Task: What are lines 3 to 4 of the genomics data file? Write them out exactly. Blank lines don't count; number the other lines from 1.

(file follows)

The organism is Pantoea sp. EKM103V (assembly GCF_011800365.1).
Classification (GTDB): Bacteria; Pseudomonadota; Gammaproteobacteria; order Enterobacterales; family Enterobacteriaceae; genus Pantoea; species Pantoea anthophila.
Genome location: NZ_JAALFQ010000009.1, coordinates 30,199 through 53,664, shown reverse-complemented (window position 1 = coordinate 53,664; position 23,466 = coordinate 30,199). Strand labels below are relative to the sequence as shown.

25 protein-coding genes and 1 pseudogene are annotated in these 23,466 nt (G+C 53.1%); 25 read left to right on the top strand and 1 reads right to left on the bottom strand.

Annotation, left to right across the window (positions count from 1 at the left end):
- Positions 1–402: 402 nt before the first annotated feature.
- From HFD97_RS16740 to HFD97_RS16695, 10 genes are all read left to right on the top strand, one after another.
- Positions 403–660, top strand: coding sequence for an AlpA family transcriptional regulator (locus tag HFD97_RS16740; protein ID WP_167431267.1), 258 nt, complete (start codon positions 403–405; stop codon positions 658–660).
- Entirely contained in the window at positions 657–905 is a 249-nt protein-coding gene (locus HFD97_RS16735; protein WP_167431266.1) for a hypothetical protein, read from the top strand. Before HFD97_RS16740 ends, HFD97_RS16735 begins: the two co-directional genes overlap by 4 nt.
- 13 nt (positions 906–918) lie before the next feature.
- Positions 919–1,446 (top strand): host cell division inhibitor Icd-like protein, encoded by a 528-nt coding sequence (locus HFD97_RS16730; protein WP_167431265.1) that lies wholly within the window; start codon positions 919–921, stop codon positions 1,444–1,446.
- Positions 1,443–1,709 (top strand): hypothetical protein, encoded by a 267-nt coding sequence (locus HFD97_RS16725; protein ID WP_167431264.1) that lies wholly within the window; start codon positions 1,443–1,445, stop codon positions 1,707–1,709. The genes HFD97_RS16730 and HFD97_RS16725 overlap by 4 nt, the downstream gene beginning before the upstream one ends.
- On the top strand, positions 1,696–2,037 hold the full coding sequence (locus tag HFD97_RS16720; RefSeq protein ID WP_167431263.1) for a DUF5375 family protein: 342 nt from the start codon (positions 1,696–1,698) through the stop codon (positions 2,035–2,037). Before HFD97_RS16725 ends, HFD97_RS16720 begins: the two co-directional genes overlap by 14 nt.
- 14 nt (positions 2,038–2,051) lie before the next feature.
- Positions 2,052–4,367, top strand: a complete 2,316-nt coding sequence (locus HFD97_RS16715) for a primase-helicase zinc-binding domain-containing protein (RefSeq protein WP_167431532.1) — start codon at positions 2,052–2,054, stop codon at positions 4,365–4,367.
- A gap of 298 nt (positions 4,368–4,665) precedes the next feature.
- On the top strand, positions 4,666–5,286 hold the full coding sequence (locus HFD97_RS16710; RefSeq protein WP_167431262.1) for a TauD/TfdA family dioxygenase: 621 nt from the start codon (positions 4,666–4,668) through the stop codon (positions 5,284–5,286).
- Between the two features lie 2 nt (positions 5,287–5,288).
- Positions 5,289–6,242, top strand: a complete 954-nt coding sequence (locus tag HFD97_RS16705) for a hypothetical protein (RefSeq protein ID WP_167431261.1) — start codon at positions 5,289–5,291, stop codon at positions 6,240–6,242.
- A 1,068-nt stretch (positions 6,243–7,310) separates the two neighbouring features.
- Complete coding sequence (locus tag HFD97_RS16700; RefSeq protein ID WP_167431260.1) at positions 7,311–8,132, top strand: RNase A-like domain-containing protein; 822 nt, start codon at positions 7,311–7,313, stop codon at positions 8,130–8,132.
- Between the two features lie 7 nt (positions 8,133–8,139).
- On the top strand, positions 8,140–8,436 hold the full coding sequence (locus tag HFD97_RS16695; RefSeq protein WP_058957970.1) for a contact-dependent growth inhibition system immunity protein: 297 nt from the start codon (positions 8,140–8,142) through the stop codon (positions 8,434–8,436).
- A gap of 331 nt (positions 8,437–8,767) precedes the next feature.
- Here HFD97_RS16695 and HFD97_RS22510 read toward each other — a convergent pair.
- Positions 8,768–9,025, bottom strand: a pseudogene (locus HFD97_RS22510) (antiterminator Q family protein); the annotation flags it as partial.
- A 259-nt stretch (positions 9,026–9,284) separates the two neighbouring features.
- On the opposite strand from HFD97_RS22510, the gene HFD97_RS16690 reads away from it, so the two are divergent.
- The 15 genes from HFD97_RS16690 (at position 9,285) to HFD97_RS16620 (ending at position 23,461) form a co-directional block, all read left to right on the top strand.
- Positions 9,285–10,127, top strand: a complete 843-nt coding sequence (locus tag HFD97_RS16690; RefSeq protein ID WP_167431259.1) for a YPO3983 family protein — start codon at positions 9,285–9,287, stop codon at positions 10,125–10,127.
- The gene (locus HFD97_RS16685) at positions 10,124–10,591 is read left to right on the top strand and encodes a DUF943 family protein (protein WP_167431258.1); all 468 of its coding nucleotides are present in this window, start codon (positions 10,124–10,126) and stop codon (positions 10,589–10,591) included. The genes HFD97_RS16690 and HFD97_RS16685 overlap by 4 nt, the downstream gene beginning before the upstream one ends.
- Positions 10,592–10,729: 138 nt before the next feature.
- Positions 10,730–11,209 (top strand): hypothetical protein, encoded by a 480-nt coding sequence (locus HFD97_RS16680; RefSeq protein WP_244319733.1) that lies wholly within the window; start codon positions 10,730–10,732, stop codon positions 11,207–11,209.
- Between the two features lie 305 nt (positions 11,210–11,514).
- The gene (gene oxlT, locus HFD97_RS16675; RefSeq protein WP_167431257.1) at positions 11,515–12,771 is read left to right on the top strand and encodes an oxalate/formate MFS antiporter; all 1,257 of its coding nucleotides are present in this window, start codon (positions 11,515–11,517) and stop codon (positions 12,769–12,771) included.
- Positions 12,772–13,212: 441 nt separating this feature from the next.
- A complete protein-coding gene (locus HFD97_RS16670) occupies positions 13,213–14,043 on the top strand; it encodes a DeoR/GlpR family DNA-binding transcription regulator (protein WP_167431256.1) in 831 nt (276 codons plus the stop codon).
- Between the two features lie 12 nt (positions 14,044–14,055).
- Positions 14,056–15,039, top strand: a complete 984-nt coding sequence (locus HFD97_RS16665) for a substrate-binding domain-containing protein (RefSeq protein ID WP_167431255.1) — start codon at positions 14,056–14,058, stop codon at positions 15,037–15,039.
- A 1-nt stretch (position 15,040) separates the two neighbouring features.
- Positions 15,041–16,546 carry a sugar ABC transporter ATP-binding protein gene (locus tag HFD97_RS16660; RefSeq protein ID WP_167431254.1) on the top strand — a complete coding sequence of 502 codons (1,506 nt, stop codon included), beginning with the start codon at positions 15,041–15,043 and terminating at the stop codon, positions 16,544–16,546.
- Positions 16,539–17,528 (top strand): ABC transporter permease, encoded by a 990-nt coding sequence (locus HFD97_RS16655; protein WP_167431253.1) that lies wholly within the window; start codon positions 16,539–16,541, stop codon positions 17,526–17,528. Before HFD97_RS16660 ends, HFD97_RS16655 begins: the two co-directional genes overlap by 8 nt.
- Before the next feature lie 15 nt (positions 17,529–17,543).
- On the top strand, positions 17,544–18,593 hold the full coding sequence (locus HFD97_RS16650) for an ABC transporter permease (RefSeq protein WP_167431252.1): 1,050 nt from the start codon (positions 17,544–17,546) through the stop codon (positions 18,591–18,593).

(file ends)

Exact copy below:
Genome location: NZ_JAALFQ010000009.1, coordinates 30,199 through 53,664, shown reverse-complemented (window position 1 = coordinate 53,664; position 23,466 = coordinate 30,199). Strand labels below are relative to the sequence as shown.

25 protein-coding genes and 1 pseudogene are annotated in these 23,466 nt (G+C 53.1%); 25 read left to right on the top strand and 1 reads right to left on the bottom strand.